Guest column: How health, housing crisis intersect |

Guest column: How health, housing crisis intersect

Deb Thomas-Dobersen and John Riedel
Guest column

Recently, an in-depth assessment of the health and health resources of Grand County residents (completed in 2019) painted a stark picture of key health factors. One of the top actors affecting the health of our residents, is the lack of affordable housing.

We know that in Colorado the cost of housing has become unaffordable for many households. The average Colorado home price increased 77% in the past decade, but the state’s average income went up just 4.5%. A housing study was conducted in 2018 by many stakeholder groups and municipalities in Grand County that had not yet studied their own housing issues, as Fraser and Winter Park had already done. The towns included Granby, Grand Lake, Hot Sulphur Springs, and Kremmling. They found the county faces severe housing shortages.

Consider renting: The average two-person household income in GC is $60,800. Affordable housing is set at 30% of gross household income by mortgage and rental companies. That means that an average family can afford a maximum rent of $1,520/month. Rents average over $1,400 and are rapidly increasing. Because 60% of our housing stock are second (vacation) homes and only a fraction of those are available for rent, the inventory of rental homes is very low. Short term rentals increase investment opportunities for second homeowners but decrease the availability of long-term rentals for employees.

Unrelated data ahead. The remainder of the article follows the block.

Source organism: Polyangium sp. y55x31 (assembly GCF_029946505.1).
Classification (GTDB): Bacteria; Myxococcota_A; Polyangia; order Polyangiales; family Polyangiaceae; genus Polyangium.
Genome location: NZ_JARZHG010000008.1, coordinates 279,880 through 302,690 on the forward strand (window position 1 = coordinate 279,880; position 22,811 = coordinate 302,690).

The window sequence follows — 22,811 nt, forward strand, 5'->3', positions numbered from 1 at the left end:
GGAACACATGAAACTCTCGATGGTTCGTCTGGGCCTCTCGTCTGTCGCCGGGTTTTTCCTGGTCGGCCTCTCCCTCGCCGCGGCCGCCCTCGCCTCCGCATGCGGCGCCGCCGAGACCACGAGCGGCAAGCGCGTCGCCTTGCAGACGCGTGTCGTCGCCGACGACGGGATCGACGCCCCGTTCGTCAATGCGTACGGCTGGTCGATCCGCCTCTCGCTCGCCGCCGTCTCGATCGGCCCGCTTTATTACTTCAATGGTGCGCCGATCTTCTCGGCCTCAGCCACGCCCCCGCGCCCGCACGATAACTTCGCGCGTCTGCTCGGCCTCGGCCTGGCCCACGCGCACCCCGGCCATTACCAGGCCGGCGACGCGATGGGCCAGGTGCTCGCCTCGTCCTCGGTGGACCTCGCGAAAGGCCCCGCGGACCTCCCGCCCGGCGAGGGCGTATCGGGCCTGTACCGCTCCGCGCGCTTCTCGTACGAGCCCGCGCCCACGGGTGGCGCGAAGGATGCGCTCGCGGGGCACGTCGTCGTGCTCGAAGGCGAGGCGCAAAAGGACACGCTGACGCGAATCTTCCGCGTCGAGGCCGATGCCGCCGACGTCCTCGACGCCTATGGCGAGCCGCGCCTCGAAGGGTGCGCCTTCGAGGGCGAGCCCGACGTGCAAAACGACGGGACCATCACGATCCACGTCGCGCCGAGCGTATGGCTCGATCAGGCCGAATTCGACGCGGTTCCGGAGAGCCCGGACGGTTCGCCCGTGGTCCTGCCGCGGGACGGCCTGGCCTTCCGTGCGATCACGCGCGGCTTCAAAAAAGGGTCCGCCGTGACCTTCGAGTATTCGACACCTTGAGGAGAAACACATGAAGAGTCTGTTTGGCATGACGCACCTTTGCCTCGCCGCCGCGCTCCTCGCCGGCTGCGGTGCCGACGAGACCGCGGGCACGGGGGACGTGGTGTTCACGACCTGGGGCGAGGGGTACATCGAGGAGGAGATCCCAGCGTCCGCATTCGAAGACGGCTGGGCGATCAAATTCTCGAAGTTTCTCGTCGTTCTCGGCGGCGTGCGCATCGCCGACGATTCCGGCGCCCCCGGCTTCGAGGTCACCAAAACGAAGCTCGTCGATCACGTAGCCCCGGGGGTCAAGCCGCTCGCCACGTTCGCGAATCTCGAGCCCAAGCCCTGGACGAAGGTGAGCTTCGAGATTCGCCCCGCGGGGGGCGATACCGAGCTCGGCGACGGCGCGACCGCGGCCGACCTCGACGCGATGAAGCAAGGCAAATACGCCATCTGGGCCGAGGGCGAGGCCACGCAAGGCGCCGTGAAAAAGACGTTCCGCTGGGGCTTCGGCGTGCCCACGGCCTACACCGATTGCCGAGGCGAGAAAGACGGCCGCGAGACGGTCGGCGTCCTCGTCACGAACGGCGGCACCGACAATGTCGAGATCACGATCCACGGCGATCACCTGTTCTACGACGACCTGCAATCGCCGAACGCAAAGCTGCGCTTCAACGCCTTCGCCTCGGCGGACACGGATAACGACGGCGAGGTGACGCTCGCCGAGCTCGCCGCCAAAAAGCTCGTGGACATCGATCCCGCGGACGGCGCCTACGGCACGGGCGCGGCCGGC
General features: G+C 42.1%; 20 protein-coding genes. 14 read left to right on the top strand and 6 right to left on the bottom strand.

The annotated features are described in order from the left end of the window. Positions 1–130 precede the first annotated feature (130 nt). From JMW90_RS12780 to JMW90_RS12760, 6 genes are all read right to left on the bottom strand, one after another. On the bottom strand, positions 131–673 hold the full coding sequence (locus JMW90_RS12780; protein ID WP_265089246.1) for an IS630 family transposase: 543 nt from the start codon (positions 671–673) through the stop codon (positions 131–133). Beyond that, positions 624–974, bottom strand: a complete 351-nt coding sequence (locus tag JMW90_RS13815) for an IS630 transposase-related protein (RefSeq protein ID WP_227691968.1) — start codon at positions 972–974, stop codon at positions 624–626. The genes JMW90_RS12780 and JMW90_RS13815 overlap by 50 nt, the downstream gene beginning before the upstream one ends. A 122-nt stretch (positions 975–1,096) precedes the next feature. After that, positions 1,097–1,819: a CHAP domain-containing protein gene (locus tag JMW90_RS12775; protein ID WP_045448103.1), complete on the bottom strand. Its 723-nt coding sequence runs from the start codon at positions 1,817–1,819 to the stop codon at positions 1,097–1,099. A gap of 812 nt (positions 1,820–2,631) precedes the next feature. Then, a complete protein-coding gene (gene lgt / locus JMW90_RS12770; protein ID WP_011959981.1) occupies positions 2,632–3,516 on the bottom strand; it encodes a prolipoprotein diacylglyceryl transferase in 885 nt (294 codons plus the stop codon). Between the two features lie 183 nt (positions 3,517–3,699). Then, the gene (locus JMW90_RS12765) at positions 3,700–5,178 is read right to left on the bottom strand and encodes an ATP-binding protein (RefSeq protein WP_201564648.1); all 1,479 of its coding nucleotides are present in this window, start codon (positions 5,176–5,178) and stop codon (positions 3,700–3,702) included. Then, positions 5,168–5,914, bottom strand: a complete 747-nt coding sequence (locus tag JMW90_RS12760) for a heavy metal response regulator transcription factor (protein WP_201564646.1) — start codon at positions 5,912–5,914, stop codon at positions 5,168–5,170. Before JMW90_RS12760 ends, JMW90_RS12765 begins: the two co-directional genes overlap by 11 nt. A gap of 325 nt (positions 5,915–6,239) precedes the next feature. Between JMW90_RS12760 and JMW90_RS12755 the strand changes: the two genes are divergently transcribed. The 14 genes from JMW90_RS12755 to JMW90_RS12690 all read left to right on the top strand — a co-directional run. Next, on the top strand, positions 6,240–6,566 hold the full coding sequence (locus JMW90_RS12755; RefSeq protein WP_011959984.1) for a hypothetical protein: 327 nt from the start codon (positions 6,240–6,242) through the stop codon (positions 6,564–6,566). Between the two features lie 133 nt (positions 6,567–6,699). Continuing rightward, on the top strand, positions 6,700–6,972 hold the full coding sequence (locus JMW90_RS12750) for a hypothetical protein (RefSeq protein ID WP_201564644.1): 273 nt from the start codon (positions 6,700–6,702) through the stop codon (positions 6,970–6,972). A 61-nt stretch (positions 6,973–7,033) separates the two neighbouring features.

Consider buying: To purchase a home, the average family in Grand County is priced out of the market. The maximum amount that a family with two working adults earning the average income can afford for the purchase of a house is $238,400. Yet the median cost of a house, townhouse/duplex or condominium varies widely by location in the county, with no affordable houses in Winter Park. The more affordable towns farther from the Winter Park Ski resort such as Hot Sulphur Springs and Kremmling still have single family residences that are $100,000-$200,000 higher than the affordable limit. This means that single family homes and townhouses/duplexes are not affordable in Winter Park, Fraser, Granby or Grand Lake. The only option that falls into the affordable category are condominiums in the town of Granby, however HOA monthly dues of $400-$500 per month often make these options impossible. Condominiums are not available in Kremmling or Hot Sulphur Springs. Altogether, this puts the affordability issue in stark perspective.

People who struggle to afford a place to live often prioritize housing over health care.

So how exactly does housing affect health? People who struggle to afford a place to live often prioritize housing over health care. To keep a roof over their head they may not visit the doctor when ill, avoid purchasing medication, or even go without medical insurance to save money.